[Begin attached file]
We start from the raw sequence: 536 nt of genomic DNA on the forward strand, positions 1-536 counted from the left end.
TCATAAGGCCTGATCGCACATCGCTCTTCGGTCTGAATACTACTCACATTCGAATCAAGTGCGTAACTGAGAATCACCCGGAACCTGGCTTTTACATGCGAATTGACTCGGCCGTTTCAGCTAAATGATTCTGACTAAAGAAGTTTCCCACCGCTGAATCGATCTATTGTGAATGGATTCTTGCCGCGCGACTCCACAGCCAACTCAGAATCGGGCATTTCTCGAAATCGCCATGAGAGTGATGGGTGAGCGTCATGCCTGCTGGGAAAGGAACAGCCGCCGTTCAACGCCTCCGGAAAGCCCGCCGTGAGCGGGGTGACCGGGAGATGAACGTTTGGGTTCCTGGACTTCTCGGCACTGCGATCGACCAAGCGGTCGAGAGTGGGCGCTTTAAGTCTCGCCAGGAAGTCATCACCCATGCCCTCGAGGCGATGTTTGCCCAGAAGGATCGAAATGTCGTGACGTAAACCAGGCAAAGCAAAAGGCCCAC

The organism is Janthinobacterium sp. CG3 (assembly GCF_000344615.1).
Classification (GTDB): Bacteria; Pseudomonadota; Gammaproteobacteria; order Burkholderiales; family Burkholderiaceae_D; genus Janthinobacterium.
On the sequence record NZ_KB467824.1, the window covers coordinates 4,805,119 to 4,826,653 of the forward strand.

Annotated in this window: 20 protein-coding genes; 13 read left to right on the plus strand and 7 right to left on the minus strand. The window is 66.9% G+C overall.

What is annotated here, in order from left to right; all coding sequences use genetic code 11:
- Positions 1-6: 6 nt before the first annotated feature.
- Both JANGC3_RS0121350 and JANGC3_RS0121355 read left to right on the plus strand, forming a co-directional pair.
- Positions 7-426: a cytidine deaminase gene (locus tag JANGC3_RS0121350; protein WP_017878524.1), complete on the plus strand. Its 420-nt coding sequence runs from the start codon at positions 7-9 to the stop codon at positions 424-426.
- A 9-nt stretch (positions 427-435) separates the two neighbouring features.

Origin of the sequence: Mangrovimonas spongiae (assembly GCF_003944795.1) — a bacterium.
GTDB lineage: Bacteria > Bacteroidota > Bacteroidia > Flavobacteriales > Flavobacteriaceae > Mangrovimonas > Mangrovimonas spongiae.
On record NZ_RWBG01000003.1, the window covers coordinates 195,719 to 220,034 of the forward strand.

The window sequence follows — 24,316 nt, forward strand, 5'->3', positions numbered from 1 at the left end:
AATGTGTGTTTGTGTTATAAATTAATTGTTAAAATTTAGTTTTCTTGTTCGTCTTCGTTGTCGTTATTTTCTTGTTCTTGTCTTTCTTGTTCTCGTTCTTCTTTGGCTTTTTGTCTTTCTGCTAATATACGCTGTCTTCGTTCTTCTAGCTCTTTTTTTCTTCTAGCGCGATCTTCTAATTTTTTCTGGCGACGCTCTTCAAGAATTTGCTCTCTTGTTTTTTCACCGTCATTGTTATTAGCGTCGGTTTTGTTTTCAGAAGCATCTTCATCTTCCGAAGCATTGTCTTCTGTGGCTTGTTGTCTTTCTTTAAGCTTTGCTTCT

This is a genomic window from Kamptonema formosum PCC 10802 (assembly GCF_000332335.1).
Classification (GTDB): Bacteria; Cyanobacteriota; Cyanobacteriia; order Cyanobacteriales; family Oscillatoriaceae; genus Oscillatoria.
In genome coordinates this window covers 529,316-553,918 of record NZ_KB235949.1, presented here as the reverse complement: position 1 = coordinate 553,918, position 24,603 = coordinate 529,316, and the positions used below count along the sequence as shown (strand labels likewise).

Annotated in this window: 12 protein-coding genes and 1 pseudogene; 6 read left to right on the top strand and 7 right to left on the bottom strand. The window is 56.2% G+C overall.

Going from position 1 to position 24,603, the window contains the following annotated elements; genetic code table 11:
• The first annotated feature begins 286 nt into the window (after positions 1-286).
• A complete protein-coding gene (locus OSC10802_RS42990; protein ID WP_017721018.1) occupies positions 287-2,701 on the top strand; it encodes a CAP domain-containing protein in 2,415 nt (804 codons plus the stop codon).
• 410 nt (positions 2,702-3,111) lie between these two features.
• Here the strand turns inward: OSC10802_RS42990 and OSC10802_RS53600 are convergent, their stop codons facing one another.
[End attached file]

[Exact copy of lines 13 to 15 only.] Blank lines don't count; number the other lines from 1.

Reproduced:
GTDB lineage: Bacteria > Bacteroidota > Bacteroidia > Flavobacteriales > Flavobacteriaceae > Mangrovimonas > Mangrovimonas spongiae.
On record NZ_RWBG01000003.1, the window covers coordinates 195,719 to 220,034 of the forward strand.

The window sequence follows — 24,316 nt, forward strand, 5'->3', positions numbered from 1 at the left end: